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Airlines Profit from Fees, But Will Travelers Put Up with It?

The numbers are in, and they're not surprising. According to the Department of Transportation, in 2010, U.S. airlines raked in nearly $5.7 billion in checked-bag and change fees alone ($3.4 billion in bag fees and $2.3 billion in ticket/reservation change fees.)

Here's the absurd part, which proves how ridiculous airline economics can be: On balance, the airlines profited more from checking your bags than they did from actually flying you anywhere.

The accountants are clearly running the asylum and are trying to generate as much revenue from as many sources as possible. And passengers are clearly forking over the money.

You can call it a la carte pricing if you want, but it's not positioned or offered by the airlines in a way that helps anyone truly budget their travel expenses. There's a lack of transparency, and many airline Web sites force travelers to opt out of some of these charges, not opt in. In some cases, it even gets worse,with airlines such as Spirit going so far as to charge passengers for carry-on bags!

For all the other airlines, it's created bedlam on board planes, as passengers try to bring everything on as a carry-on. This has actually delayed flights as airlines physically cannot stow the stuff in cabins.

It's only going to get worse. The latest figures don't include other fees (pillows, blankets, food, premium seating) which makes the airlines' take even higher on these ancillary items.

The airlines, of course, are crying economic crisis: "Without sustained profitability, airlines cannot add routes, add workers or buy new airplanes, all in the interest of airline customers and the global economy," Air Transport Association spokeswoman Jean Medina said in a statement Monday.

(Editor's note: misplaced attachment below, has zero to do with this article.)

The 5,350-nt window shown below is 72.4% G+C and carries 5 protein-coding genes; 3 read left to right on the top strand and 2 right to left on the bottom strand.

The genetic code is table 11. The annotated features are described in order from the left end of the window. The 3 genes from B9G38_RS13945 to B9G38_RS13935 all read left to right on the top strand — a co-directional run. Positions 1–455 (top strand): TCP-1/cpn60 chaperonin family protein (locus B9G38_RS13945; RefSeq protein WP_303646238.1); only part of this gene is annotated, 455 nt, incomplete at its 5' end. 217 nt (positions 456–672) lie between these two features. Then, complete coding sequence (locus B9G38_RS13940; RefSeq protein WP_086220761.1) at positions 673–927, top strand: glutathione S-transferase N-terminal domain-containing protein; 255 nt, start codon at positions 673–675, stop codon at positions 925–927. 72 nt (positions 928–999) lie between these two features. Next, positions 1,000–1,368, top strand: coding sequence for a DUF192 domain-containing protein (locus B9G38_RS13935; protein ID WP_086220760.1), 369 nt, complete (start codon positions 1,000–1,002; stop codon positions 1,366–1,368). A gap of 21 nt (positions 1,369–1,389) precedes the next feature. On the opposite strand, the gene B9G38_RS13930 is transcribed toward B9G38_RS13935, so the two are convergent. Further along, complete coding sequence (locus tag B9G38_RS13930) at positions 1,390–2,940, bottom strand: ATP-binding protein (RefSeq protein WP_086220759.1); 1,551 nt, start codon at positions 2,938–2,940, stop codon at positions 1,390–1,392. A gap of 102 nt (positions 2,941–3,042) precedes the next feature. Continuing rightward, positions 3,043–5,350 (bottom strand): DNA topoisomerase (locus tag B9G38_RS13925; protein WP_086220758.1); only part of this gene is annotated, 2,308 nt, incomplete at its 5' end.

But here's the reality that puts that trade association statement in proper perspective.

  • Airlines are NOT adding routes, or workers.
  • They are, in fact, reducing capacity and consolidating.
  • There are fewer planes, fewer routes, and as a result, fewer seats.
  • The law of supply and demand then dictates that airfares are also going skyward.
Sadly, for business travelers, other parts of the travel industry are wanting to follow their example of charging for everything.

Will hotels now charge guests for soap in their bathrooms? If you rent a car, will there be an extra charge for putting luggage in the trunk? (I can't believe I even suggested someone will make it a policy!)

Predictions for Airlines
Sooner or later, the airlines will price themselves out of certain profitable areas, just like hotels did with telephone charges to business travelers. Hotels got so greedy hitting us with $2.50 per local call charges (for starters) that business travelers ultimately went to their cell phones, and hotel revenues for phone charges flatlined.

My prediction is that the same will happen to baggage fees, as business travelers either go to an all carry-on mode, or courier their bags ahead of them -- like I have done for years.

As business professionals, we recognize and support the notion of people making reasonable profits from their hard work. But when anyone crosses the threshold of good business practice and enthusiastically enters the brazen new world of nickel and diming, there is always the inevitable backlash.

My prediction is that backlash is coming -- there won't be protest marches or rallies. We'll just do what we've always done, and vote with our wallets.


Photo credit: Stock Exchange